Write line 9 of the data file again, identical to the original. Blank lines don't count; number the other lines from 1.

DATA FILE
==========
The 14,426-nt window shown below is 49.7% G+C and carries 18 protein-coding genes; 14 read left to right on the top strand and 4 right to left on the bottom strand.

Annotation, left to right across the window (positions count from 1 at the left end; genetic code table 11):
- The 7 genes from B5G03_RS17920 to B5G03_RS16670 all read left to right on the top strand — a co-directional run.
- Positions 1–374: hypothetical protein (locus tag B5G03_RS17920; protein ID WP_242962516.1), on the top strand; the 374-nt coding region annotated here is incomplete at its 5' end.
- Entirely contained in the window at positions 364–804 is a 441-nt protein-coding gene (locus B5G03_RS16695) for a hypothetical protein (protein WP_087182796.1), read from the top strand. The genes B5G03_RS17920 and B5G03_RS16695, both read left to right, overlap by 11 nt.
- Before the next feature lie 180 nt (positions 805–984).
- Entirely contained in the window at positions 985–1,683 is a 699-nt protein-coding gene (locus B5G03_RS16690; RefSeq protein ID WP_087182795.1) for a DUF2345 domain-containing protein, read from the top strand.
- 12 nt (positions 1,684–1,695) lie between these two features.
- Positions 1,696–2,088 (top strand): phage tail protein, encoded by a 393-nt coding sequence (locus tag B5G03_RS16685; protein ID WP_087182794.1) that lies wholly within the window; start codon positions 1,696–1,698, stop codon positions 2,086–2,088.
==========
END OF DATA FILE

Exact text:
- Positions 1,696–2,088 (top strand): phage tail protein, encoded by a 393-nt coding sequence (locus tag B5G03_RS16685; protein ID WP_087182794.1) that lies wholly within the window; start codon positions 1,696–1,698, stop codon positions 2,086–2,088.